Best language to learn?

What is the most logical language to learn.

Update:

What is the most logical language to learn meaning a language that is good for business.

26 Answers

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  • 6 years ago

    Sign Language

  • 6 years ago

    Either a world language that's spoken across great parts of the world, like for example Spanish or French, or a hard language that's very much in demand, like for example Arabic or Mandarin Chinese.

  • 6 years ago

    Logical language? If you mean logical with respect to regularity, then I would suggest: Hungarian, Finnish, Turkish, Basque, or Quechua.

    If by logical you mean a language that is most spoken and will be beneficial in business: Spanish, French, German, Mandarin, Japanese, Italian, Portuguese, Russian, Arabic

    beneficial for govt jobs and translating: Farsi, Arabic, Indonesian, Turkish, Pashto, Azerbaijani, Russian, Hindi, Bengali, Urdu

    From the first group, I would choose either Basque or Hungarian.

    second group, I would choose French or German

    third group, I would choose Indonesian

  • Anonymous
    6 years ago

    When you say "logical language" do you mean a language that has very few irregularities, thus is easy to learn, or do you mean a language that is widely used across the world, thus would pay back the effort of learning it?

    Learn to use your own language logically before.....!

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  • mark
    Lv 5
    6 years ago

    If you mean the most useful, clearly English. If you speak English already, the most useless choice would be French---every French speaker of consequence already speaks English far better than you will ever speak French. If you already speak English, I dunno. If you didn't start as a child, you will never speak Chinese (Mandarin or Cantonese) or Japanese well enough to do business without a translator. Spanish is the next most widely spoken language, but unless you have a specific need for it, most of them also speak English. Personally, I would skip it and double up on science, technology, engineering and math.

  • 6 years ago

    Not an easy language to learn but I recomend French. It is the official language of the United Nations, it spoken over wide swaths of Africa, the Caribbean, Polynesia, North America and throughout Europe. If you are job hunting on the International market then there is no better language to have on your resume than French. That is besides English of course.

  • 6 years ago

    If you're in the US, I'd say Spanish; it's one of the most common languages besides English.

    Then again, Esperanto would easily be the best because it was invented and meant to be spoken in lieu of a native tongue.

  • 6 years ago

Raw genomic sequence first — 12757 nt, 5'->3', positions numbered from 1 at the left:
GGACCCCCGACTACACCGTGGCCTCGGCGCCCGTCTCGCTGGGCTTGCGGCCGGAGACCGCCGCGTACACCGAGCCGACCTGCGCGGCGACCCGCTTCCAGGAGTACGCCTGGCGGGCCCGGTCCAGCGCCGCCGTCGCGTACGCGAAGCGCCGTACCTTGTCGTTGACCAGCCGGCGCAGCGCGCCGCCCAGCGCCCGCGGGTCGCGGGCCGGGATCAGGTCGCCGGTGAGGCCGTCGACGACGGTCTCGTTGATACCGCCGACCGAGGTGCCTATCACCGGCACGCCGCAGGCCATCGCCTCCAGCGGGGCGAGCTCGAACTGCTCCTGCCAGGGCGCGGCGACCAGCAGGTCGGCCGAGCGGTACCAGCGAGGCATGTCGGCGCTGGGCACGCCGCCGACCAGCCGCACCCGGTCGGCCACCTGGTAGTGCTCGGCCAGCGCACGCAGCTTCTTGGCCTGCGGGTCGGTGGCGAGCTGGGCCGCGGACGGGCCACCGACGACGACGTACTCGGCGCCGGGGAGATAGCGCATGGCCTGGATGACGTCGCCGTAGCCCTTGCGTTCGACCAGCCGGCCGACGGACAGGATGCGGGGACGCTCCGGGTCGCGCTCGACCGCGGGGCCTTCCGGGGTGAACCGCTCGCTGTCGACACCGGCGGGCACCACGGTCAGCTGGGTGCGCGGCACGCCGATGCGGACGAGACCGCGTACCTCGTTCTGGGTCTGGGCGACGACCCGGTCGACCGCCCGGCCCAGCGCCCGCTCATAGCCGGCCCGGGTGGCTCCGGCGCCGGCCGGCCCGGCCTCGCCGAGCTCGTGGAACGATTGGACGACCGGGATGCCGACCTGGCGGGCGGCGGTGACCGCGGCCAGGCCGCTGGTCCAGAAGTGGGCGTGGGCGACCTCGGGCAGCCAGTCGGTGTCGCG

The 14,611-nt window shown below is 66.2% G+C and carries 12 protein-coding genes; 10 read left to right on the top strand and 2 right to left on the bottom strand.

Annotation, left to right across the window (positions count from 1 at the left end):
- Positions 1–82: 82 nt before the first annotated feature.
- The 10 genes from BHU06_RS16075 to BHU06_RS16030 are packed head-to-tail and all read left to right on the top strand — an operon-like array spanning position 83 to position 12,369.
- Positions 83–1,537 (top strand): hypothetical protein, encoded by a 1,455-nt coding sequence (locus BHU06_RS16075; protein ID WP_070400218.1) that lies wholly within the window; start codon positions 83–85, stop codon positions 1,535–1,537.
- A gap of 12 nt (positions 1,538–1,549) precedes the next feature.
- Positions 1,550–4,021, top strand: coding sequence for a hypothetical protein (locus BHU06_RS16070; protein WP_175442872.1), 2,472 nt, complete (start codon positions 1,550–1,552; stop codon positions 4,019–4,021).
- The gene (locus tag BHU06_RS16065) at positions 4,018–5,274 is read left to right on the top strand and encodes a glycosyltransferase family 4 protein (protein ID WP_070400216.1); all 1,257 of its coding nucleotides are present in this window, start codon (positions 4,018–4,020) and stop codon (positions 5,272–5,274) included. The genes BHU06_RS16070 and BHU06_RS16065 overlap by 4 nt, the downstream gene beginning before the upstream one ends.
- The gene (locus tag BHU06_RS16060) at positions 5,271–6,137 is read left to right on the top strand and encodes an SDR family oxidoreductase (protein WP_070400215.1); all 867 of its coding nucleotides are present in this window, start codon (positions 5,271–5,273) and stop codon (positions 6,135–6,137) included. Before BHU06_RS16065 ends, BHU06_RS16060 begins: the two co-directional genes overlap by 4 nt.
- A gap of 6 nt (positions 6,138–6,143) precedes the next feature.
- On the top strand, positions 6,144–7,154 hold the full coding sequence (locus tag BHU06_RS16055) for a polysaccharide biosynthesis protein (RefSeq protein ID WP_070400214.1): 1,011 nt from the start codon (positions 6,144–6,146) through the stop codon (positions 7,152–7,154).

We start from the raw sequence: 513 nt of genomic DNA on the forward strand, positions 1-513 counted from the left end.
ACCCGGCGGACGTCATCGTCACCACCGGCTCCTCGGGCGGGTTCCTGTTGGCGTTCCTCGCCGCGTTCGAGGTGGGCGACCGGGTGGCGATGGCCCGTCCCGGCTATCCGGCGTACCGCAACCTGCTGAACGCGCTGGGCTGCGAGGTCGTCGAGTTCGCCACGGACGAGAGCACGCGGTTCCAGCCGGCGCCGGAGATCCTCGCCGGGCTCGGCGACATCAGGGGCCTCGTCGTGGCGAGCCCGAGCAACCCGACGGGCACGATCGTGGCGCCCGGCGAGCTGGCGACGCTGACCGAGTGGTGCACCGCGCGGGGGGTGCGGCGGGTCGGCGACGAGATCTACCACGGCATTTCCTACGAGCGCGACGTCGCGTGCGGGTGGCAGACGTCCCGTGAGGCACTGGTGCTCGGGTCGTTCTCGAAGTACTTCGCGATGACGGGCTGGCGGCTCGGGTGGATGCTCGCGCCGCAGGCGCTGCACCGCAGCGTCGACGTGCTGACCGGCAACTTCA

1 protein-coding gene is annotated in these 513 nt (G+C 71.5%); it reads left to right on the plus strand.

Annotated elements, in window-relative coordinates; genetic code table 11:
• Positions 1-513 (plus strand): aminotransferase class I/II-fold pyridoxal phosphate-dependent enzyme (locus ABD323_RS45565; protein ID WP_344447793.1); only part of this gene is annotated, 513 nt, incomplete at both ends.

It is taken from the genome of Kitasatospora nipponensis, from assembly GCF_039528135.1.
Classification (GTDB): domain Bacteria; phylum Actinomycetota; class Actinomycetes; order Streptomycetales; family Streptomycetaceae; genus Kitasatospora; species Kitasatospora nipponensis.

ASL aka sign language is much easier. Then again not much is spoken/signed. If you are in the states and don't really plan traveling maybe try so spanish/espanol. Messing with French, Italian and Espanol I notice a lot of similarities. Keep in mind Catalan and Portuguese are Spanish but a little different.

  • 6 years ago

    If you live in the US, I recommend learning German, speakers of this language make much more than French or Spanish.

  • 6 years ago

    Few of us are logical, so neither are most human languages. Esperanto, being an invented language, is the most logical. Most West European languages in their formal versions became more logical during the "Age of Reason" aka "The Enlightenment" of the late 17th century and the 18th century. This applies particularly to French where "I drink coffee from a cup" becomes "Je bois de café dans une tasse" because the coffee in within the cup when you start drinking it. And whereas Portuguese would say "Tinha dois mas não acho" and English "I did have a couple but now I cannot find either of them", French insists on "J'en avais deux mais alors je ne puis pas les trouver, ni l'un, ni l'autre." German also scores high in being very precise: "Aufwiedersehen" (till we see each other again) becomes "Aufwiederhören" (till we hear each other again) on the telephone, and William Joyce who broadcast in English for Nazi Germany was once forced to report that a seaplane had watered on the North Sea "because even English could not be so illogical as to refer to a plane landing on the sea!" However it was the Romans who anathemetized the traditional double negative, with an excess of logic that got their prohibition imported into "correct" English by 16th century schoolmasters.

    But why regard an excess of rationality as an endorsement of quality in a language. Humans use languages for so much more than mere conveyance of arid intellectual information: the "best" language is one that is also good to express enjoyment or anger, to joke in, to make love (or war) in, to express sympathy, grief, and a myriad of relationships and emotions, and with a wide range from stern formality to flippant colloquialism. For my money that would be Brazilian Portuguese (and it is why I so much prefer it to, e.g. Spanish), but I concede that other people may have different preferences.

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